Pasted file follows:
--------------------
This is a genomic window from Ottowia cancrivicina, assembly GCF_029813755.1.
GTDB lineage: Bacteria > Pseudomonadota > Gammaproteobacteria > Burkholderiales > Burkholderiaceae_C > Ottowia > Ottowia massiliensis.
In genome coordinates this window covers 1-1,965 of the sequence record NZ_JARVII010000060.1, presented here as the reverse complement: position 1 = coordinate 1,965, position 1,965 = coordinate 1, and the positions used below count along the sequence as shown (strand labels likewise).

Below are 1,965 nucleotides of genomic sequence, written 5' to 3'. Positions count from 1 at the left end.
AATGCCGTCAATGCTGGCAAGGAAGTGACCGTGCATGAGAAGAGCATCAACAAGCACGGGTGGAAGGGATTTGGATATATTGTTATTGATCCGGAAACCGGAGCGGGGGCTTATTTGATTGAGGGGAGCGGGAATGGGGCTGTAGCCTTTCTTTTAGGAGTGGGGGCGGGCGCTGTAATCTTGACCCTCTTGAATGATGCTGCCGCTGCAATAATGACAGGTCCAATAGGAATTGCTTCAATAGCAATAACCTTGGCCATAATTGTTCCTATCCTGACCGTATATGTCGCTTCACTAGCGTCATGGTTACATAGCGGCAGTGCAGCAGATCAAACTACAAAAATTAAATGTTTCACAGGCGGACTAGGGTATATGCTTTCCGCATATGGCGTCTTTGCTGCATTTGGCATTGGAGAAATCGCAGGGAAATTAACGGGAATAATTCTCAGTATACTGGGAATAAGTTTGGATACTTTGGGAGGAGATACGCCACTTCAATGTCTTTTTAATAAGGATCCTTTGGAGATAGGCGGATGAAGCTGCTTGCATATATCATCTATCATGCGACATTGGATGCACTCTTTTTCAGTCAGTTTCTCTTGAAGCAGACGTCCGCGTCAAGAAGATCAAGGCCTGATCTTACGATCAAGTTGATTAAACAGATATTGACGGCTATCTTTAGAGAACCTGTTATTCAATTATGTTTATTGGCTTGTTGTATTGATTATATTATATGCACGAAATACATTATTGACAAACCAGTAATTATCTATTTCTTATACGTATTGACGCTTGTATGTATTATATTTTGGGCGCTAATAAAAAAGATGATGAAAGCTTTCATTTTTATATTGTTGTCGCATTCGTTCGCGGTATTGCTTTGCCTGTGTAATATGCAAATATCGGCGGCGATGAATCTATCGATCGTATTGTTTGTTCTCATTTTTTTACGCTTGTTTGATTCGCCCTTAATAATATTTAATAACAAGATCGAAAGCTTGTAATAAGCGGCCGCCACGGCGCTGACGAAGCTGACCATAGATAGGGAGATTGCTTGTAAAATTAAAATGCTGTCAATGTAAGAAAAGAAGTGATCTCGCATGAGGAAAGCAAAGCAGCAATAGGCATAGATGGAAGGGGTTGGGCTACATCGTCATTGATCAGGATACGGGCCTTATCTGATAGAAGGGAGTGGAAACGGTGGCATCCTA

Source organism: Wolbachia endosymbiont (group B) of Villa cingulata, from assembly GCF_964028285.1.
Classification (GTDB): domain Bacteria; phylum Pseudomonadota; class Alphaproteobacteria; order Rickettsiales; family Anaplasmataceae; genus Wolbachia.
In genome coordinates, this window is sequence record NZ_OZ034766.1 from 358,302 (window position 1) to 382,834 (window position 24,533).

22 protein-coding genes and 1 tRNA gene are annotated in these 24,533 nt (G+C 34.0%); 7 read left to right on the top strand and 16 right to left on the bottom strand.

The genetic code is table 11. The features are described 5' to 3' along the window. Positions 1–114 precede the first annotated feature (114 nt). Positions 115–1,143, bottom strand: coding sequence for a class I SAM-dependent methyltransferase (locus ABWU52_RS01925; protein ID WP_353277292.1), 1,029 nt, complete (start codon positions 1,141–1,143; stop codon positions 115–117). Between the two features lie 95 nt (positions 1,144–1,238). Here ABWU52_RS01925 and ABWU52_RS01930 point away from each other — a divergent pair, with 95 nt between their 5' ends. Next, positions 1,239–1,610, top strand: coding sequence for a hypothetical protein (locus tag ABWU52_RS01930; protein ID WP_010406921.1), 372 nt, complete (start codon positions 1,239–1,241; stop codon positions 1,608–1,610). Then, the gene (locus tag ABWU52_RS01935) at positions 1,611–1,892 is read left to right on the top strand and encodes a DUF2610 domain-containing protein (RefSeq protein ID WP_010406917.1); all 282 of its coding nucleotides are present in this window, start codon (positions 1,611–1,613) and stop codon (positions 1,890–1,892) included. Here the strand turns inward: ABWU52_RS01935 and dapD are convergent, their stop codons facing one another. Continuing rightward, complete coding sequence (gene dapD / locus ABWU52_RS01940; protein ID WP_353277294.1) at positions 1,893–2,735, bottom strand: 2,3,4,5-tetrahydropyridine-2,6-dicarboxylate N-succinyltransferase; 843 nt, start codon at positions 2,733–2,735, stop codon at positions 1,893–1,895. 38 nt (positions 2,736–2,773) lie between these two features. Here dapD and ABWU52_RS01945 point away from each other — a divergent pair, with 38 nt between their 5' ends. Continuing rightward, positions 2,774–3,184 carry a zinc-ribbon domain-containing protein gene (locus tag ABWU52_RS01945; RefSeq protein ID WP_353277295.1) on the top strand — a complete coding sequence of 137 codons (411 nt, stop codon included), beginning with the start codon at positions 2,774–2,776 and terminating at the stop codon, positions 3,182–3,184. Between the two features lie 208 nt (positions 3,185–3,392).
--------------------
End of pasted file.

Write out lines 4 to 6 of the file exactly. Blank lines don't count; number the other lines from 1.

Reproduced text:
Below are 1,965 nucleotides of genomic sequence, written 5' to 3'. Positions count from 1 at the left end.
AATGCCGTCAATGCTGGCAAGGAAGTGACCGTGCATGAGAAGAGCATCAACAAGCACGGGTGGAAGGGATTTGGATATATTGTTATTGATCCGGAAACCGGAGCGGGGGCTTATTTGATTGAGGGGAGCGGGAATGGGGCTGTAGCCTTTCTTTTAGGAGTGGGGGCGGGCGCTGTAATCTTGACCCTCTTGAATGATGCTGCCGCTGCAATAATGACAGGTCCAATAGGAATTGCTTCAATAGCAATAACCTTGGCCATAATTGTTCCTATCCTGACCGTATATGTCGCTTCACTAGCGTCATGGTTACATAGCGGCAGTGCAGCAGATCAAACTACAAAAATTAAATGTTTCACAGGCGGACTAGGGTATATGCTTTCCGCATATGGCGTCTTTGCTGCATTTGGCATTGGAGAAATCGCAGGGAAATTAACGGGAATAATTCTCAGTATACTGGGAATAAGTTTGGATACTTTGGGAGGAGATACGCCACTTCAATGTCTTTTTAATAAGGATCCTTTGGAGATAGGCGGATGAAGCTGCTTGCATATATCATCTATCATGCGACATTGGATGCACTCTTTTTCAGTCAGTTTCTCTTGAAGCAGACGTCCGCGTCAAGAAGATCAAGGCCTGATCTTACGATCAAGTTGATTAAACAGATATTGACGGCTATCTTTAGAGAACCTGTTATTCAATTATGTTTATTGGCTTGTTGTATTGATTATATTATATGCACGAAATACATTATTGACAAACCAGTAATTATCTATTTCTTATACGTATTGACGCTTGTATGTATTATATTTTGGGCGCTAATAAAAAAGATGATGAAAGCTTTCATTTTTATATTGTTGTCGCATTCGTTCGCGGTATTGCTTTGCCTGTGTAATATGCAAATATCGGCGGCGATGAATCTATCGATCGTATTGTTTGTTCTCATTTTTTTACGCTTGTTTGATTCGCCCTTAATAATATTTAATAACAAGATCGAAAGCTTGTAATAAGCGGCCGCCACGGCGCTGACGAAGCTGACCATAGATAGGGAGATTGCTTGTAAAATTAAAATGCTGTCAATGTAAGAAAAGAAGTGATCTCGCATGAGGAAAGCAAAGCAGCAATAGGCATAGATGGAAGGGGTTGGGCTACATCGTCATTGATCAGGATACGGGCCTTATCTGATAGAAGGGAGTGGAAACGGTGGCATCCTA

Source organism: Wolbachia endosymbiont (group B) of Villa cingulata, from assembly GCF_964028285.1.